Wednesday, November 30, 2011

Living in this world

My front door with the new solar lights
When I was new in sobriety, someone told me to focus on the similarities not the differences in people.  Specifically, people in meetings.  But I have found this to be wonderful advice that has served me well over the years.  I even gave this advice to my daughters on their first day of kindergarten... having just heard it in AA.

Recently I had dinner with my best friend and a bunch of her friends and relatives.   We used to argue to the point of screaming at each other about politics.  Some people are just sure to their very soul that they are "right," and have no respect for people who aren't.  She falls into that group.  At dinner on Sunday, they started talking about politics - and threw in religion for good measure.   They mocked politicians, religious leaders, and public figures.  I kept my mouth shut somehow.  And later in the conversation, I mentioned, with no ax to grind, my own religious affiliation (the one they had just mocked).  Because although I don't need to defend any politician (however I may wish to), I cannot deny my faith.

Blessedly, there was no screaming involved.  If I had stated my political opinion, I am quite sure there would have been.  I am grateful that I have learned when to shut my mouth and sometimes I actually practice that!  When looking for the similarities, there is usually some small morsel in the conversation that can be seized upon to find common ground.  If that is your intention.

I am a person who is trying to practice these principles in all my affairs.  That means respecting others.  It means learning to live without resentment.  It means being honest - and trustworthy.  For me, this is work because it does not come naturally.

There are people in my life that sorely tempt me to live in resentment.  I would love to dwell on how wrong they are and retaliate.  However, the price I pay for indulging in this may be my very life.  So, I opt to try to find common ground.

I have lately been praying in my office a lot.  I have been going out of my way to try to get along with a couple of people.  I have done this before and have found that miracles really do happen when you are willing to let go of your pride and ego and try to be of service to God and your fellows.  We are not at the miracle stage yet - just the hard part stage.  But I have faith and trust in God.  He has never let me down.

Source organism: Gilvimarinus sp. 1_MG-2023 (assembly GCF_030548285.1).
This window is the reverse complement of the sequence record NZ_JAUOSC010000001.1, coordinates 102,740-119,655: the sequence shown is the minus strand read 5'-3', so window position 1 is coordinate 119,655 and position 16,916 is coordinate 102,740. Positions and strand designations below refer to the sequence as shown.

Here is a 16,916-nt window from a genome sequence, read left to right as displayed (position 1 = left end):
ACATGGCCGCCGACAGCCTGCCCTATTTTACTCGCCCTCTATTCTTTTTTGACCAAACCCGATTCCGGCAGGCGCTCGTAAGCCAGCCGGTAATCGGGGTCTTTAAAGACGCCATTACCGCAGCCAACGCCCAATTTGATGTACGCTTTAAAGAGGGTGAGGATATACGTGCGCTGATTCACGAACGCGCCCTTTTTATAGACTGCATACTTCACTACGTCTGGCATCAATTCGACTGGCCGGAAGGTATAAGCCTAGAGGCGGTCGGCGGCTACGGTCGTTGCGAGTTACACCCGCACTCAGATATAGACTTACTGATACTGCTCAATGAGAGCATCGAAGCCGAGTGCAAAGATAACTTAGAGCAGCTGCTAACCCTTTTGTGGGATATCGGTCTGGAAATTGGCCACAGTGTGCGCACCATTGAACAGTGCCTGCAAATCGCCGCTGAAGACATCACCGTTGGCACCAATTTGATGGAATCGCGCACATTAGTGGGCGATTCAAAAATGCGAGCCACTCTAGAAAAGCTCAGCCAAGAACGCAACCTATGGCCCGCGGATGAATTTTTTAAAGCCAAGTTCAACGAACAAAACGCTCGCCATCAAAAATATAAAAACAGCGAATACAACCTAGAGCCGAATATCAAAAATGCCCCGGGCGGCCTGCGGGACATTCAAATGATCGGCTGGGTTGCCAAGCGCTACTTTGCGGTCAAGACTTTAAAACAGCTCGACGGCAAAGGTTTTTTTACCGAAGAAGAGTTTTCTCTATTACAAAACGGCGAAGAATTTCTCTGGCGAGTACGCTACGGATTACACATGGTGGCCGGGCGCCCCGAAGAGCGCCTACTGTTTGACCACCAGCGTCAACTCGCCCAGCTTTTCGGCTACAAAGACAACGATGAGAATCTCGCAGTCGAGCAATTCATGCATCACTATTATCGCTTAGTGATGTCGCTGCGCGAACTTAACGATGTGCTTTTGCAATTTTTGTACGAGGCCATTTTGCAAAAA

In the immortal words of the famous philosopher Rodney King:
"People, I just want to say, you know, can we all get along?"

9 comments:

Mary LA said...

Commonality is something to strive for isn't it? To be able to identify is core in recovery but the differences can be hard to overcome.

Out here the Truth & Reconciliation Commission helped many people listen to one another beyond political differences. We had to learn to be less polarised and defensive if we were to survive as a nation. Hard, though.

Syd said...

I don't like to discuss religion or politics. I have some opinions but find that having open discussions without any rancor from anyone don't usually occur. So I keep quiet in groups. I listen and do take away something. I realize that I have learned a lot in recovery and there is more still to come. That is the miracle.

Lou said...

I don't remember our country (government), people, clans, individuals being this divided when I was a kid. Am I looking back with rosy glasses? We are in gridlock-as a nation, as people. It strikes me as selfishness..everybody wants "change" but not at their expense.

Annette said...

In all our affairs...yes. I am working on that....thank you for the reminder.

Barbara said...

What a great post, a good reminder to me as well to look for the similarities.

A friend of mine was in AA with Rodney King and they had some interesting adventures together. Last I heard he still struggles, but still tries. That quote of his should be on our dollar bill or somewhere people would see it constantly.

Pammie said...

I'm glad you stated what is so obvious for us, but not so much to others... "For me, this is work because it does not come naturally."
and
" I would love to dwell on how wrong they are and retaliate. However, the price I pay for indulging in this may be my very life."
thanks mary

Patty said...

The very few times I have purposely kept my mouth, it was a much greater feeling than putting in my two cents, but man was it hard! Dwelling and retaliating are not options for me anymore either.
Thanks for stopping by today, Mary.

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